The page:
If a set of strings was to be made solely of either wound strings or plain steel strings, in reality, they would neither sound great or play nicely either. Allow us to explain.... As we've previously mentioned, a wound string is made up of two components; its central core and its wrap wire and the combination of these parts when added together create the overall diameter of the string (or gauge as we refer to it) . So, if we were to take a standard .026” gauge D-string, this could be made up of a .010” central core with a wrap wire of .008” (see image below) Core Dimensions of a wound string Likewise, a .036” gauge string could be made up of a .014” core with a .011” gauge wrap wire and a .046” gauge string could be made from a .018” core with a .014” gauge wrap wire. As you can see, even the thicker gauge strings in our sets are made using pretty thin gauge cores and outer wires. With that in mind, if we were to have a wound .010 string (or lighter), this would require an extremely thin core wire!! Too thin in fact to withstand the tension required to get us anywhere near our desired pitch without breaking.  And if it did make it, chances are it wouldn’t cope with much playing before eventually giving up the ghost and snapping on us. So on the flip side of this, what about a full set of plain steel strings? Well, these wouldn’t be much better either we’re afraid. As string gauge goes up, the mass and tension in the string increases too. If we were to replace our wound strings with plain steel .026”, .036” and .046” the tension in these strings would be so high and the strings would be so stiff that they’d be pretty unplayable. They’d also sound pretty terrible too... these heavier plain strings would be so overpowering and the set would be completely out of balance tonally. In fact, to test this out I replaced the wound 4th string on my Telecaster (.026) for a plain 4th string of the same gauge. Straight out of the packet, I could immediately see and feel the difference in tension between the two. Held up next to each other, the plain string stood proud whereas the wound string just flopped over. And how did it sound? Well, played open with no fretting or playing big open chords sounded fine. However, where the difference became apparent was fretting further up the neck. In the higher registers of the fretboard, the string started to sound out of sync with the rest of the set and developed tuning issues.  Even played by itself higher up, the string sounded very odd, lacked sustain and when played as part of smaller 2-3 note chords, it sounded just plain strange (pun intended)! If we were to replace our wound strings with plain steel, the tension in these strings would be so high and the strings would be so stiff that they’d be pretty unplayable. They’d also sound pretty terrible too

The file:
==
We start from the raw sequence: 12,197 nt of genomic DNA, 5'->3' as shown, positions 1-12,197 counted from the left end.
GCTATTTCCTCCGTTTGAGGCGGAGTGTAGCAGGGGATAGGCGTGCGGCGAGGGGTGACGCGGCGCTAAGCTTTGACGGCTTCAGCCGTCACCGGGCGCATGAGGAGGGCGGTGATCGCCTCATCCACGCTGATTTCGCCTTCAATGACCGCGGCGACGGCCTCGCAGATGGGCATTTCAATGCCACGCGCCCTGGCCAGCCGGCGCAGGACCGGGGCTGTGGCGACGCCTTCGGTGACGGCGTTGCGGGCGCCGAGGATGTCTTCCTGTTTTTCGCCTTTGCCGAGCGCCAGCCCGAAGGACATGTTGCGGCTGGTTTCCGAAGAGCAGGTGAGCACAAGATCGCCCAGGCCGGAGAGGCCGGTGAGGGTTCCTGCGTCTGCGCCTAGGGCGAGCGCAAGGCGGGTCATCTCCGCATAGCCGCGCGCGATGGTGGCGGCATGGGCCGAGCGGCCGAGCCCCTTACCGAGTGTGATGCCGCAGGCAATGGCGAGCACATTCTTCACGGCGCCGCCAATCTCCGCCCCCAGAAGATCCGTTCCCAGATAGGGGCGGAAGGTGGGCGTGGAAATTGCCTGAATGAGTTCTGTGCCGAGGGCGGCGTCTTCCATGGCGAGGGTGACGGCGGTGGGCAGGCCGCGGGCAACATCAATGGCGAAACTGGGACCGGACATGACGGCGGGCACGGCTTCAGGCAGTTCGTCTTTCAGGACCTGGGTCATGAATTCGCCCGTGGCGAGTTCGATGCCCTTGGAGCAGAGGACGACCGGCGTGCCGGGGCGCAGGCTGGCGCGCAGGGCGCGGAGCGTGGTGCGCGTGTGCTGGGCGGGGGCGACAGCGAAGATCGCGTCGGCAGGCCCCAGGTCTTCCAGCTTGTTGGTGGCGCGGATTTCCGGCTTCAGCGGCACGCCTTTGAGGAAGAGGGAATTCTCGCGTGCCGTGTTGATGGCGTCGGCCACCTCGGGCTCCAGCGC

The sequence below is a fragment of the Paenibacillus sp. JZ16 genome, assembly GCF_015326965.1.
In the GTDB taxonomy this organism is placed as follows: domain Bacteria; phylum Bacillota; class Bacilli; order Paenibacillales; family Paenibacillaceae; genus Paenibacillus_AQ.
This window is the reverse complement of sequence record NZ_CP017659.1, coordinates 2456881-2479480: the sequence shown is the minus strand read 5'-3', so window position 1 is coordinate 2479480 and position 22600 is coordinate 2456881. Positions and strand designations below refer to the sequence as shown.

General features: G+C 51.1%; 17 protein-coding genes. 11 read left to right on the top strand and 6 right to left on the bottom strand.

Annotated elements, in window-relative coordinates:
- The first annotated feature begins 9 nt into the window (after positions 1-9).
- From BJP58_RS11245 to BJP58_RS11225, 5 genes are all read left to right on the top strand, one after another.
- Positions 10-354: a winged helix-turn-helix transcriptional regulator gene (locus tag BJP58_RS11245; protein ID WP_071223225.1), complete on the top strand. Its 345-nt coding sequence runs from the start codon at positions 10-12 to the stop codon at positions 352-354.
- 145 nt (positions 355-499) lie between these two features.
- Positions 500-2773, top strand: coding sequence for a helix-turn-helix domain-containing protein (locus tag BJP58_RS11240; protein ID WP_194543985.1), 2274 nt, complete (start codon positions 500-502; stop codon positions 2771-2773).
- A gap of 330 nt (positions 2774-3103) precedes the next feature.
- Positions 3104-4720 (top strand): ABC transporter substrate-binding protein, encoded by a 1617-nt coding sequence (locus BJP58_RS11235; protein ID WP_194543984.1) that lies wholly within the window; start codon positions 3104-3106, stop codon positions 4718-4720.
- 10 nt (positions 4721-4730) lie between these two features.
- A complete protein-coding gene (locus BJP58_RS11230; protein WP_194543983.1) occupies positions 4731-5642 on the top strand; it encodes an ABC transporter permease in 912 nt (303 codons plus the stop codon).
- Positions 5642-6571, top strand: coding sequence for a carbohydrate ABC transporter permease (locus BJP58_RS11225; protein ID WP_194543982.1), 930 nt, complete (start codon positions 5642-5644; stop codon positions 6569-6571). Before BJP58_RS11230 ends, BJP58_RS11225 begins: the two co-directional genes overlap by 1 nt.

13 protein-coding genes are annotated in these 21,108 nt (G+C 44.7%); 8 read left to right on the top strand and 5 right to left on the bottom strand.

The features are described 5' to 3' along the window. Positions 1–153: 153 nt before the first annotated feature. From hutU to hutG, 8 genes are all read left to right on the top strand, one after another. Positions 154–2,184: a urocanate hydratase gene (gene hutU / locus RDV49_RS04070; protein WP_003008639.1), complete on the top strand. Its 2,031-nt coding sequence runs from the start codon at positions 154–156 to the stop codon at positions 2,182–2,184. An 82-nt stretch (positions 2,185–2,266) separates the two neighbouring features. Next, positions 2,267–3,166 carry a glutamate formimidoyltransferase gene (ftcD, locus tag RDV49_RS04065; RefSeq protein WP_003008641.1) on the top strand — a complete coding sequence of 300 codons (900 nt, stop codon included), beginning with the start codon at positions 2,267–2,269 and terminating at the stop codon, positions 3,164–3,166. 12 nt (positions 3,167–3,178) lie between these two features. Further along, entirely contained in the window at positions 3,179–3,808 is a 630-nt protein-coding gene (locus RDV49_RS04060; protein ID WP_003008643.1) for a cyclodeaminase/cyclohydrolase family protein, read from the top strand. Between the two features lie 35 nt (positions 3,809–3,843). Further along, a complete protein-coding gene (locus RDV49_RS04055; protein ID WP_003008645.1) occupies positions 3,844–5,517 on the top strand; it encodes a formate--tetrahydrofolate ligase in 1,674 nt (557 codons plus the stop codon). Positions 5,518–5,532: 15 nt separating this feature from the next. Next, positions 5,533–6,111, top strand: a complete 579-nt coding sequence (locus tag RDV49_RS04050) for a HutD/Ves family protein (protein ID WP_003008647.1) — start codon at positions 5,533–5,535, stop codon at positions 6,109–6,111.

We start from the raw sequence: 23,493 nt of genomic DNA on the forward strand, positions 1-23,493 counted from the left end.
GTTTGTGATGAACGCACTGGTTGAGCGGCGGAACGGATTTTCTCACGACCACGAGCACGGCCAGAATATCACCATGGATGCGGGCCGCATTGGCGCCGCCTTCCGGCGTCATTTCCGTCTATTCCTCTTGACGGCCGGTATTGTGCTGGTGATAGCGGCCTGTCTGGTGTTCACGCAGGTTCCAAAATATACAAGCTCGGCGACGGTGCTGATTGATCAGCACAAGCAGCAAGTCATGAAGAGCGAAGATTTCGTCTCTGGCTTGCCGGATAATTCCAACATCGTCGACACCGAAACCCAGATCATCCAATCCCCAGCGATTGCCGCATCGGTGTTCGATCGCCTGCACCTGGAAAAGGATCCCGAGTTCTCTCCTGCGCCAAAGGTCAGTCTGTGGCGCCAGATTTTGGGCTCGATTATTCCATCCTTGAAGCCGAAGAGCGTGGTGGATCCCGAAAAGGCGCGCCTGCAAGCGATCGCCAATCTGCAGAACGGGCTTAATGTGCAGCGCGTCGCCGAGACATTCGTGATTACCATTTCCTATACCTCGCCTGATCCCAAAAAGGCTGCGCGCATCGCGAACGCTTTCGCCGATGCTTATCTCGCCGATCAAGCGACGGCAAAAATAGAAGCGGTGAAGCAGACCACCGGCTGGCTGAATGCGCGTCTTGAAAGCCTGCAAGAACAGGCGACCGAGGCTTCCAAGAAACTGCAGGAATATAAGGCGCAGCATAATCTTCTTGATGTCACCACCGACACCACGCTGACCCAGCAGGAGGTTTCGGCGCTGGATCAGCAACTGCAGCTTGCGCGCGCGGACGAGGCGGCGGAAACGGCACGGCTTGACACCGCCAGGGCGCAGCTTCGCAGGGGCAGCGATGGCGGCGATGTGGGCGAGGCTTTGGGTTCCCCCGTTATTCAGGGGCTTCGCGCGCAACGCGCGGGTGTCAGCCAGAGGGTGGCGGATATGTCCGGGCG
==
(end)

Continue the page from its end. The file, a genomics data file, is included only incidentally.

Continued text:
So what about a wound 3rd? What do they sound and feel like? Are they right for me?